Brian Aldiss, science-fiction writer, dies aged 92

Image caption,
Aldiss had a strong following in the UK and US and was widely translated

British science-fiction author Brian Aldiss has died at his home in Oxford, having only just turned 92.

His death was announced by his literary agents Curtis Brown, who called him an "author of science fiction classics" as well as "an entertaining memoirist".

Aldiss's short story Supertoys Last All Summer Long was the basis for the 2001 film AI Artificial Intelligence.

Developed by Stanley Kubrick, the tale of a boy-like robot was eventually directed by Steven Spielberg.

Blur member Graham Coxon and fantasy writer Neil Gaiman are among those to have paid tribute on social media.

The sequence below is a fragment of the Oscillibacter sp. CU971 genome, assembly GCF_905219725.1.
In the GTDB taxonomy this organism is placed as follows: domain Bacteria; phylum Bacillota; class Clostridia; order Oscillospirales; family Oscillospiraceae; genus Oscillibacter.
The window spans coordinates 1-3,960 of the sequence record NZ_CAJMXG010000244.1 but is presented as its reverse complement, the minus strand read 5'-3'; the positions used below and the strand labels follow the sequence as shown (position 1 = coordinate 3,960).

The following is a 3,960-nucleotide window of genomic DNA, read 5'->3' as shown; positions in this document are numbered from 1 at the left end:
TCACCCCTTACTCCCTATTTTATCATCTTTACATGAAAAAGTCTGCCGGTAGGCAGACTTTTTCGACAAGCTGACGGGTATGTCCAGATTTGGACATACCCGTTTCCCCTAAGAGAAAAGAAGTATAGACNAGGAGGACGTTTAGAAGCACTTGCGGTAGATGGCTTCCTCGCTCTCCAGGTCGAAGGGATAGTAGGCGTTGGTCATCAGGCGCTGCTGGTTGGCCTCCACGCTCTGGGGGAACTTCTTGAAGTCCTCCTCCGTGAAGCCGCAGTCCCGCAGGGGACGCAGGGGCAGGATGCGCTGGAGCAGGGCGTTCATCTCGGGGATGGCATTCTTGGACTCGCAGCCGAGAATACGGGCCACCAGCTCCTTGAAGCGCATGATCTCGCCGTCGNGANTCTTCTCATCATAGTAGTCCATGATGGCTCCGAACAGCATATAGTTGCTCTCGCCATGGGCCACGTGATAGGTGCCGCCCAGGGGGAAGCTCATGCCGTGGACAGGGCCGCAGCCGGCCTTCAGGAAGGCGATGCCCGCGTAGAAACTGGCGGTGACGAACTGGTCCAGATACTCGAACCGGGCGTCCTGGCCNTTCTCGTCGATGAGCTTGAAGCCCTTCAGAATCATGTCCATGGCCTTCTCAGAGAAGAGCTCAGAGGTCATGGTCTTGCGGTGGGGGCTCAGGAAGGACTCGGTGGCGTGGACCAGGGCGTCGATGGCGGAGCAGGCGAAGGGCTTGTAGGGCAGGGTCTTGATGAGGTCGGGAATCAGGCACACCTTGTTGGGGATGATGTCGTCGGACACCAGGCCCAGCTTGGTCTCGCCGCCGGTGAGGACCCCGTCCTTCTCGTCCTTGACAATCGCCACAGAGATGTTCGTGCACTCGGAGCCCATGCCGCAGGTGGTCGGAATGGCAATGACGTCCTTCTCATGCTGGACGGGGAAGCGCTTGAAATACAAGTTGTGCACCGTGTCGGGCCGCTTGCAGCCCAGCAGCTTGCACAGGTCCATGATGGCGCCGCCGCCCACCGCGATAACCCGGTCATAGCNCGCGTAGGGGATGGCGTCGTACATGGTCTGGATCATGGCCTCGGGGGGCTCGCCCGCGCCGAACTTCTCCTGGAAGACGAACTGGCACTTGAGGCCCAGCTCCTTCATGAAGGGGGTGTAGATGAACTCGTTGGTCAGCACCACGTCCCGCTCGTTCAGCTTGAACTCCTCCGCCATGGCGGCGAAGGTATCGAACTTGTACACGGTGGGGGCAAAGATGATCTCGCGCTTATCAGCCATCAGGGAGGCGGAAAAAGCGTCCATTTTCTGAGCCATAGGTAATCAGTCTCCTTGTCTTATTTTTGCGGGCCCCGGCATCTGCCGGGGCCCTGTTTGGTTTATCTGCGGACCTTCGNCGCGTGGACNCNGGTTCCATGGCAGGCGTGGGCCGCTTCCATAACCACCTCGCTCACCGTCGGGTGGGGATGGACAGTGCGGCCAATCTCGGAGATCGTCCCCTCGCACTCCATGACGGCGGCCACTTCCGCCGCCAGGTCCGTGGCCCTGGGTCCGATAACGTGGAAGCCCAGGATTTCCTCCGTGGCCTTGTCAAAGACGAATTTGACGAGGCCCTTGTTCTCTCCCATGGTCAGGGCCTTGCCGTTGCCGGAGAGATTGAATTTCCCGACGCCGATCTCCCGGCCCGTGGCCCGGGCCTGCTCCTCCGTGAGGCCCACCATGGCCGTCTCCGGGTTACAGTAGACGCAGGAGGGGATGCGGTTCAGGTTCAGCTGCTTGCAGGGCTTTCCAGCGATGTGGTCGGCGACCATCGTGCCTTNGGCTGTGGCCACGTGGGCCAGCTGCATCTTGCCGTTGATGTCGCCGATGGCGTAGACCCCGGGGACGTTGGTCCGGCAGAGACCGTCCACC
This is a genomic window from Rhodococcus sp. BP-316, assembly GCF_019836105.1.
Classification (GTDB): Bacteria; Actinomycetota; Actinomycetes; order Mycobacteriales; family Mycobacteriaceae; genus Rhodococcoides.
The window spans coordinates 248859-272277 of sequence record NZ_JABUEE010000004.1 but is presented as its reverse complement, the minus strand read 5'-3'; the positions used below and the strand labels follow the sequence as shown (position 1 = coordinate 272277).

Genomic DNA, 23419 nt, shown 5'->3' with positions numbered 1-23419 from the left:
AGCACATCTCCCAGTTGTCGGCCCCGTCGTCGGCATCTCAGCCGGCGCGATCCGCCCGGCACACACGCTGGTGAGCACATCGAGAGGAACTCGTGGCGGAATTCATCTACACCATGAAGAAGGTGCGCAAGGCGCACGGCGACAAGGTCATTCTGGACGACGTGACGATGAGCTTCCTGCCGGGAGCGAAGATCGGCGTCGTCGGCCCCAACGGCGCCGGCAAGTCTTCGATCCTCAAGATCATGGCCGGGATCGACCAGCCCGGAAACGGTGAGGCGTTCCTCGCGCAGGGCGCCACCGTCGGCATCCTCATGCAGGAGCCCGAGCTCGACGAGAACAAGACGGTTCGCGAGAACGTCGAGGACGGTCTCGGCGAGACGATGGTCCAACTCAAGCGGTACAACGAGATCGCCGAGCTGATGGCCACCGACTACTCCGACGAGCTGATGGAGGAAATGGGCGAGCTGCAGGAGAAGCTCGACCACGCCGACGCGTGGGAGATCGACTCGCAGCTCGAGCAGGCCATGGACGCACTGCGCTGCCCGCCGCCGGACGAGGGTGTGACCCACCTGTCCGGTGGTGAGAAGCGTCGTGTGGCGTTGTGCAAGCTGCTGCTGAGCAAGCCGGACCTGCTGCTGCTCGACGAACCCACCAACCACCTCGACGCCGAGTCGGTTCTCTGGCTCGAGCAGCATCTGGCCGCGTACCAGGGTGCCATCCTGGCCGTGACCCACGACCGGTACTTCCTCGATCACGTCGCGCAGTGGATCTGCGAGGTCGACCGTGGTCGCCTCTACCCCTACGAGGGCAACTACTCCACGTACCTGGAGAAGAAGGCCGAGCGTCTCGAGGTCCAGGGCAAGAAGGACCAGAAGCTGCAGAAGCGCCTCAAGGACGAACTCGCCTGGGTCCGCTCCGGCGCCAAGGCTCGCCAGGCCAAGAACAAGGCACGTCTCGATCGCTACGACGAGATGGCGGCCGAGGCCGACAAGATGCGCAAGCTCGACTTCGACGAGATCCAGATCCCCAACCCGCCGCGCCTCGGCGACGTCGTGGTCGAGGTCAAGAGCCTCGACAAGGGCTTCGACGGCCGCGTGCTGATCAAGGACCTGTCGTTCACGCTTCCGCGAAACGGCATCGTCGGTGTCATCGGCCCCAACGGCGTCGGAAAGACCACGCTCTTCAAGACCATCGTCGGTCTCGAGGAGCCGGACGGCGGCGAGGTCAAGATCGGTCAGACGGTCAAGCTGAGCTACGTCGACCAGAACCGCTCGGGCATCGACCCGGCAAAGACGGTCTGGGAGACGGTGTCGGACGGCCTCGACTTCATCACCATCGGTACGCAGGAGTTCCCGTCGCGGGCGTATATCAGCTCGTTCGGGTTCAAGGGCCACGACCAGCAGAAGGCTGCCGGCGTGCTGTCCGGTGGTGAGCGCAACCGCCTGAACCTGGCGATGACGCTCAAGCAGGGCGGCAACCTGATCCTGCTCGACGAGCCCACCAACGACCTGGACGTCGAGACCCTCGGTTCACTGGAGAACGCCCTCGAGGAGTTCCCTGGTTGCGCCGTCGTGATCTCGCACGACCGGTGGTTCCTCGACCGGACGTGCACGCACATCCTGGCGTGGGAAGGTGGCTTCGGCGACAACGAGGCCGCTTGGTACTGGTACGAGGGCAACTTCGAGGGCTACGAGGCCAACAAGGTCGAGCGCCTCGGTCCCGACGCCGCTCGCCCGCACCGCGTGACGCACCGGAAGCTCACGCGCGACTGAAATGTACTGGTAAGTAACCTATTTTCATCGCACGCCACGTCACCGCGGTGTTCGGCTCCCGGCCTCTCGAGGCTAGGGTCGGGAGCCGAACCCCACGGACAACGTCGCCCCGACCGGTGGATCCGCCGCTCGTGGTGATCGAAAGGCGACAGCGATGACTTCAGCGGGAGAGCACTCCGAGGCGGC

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Aldiss's other works included Greybeard, Hothouse and the Helliconia Trilogy, a trio of novels set on a planet where seasons last for centuries.

Made an OBE in 2005 for his services to literature, he was a drinking companion of Kingsley Amis and a founding member of London's famous Groucho Club.

Alongside JG Ballard, Aldiss pioneered a new wave of science-fiction writing in the 1960s that took the genre into uncharted territory.

"I don't agree with those people who think science fiction as some kind of prediction of the future," he said on Desert Island Discs in 2007.

"I think it's a metaphor for the human condition."

Born in Norfolk in 1925, Aldiss was greatly influenced by HG Wells and corresponded with both CS Lewis and JRR Tolkien.

According to his publisher, the author - who turned 92 on Friday - died in the early hours of Saturday morning.

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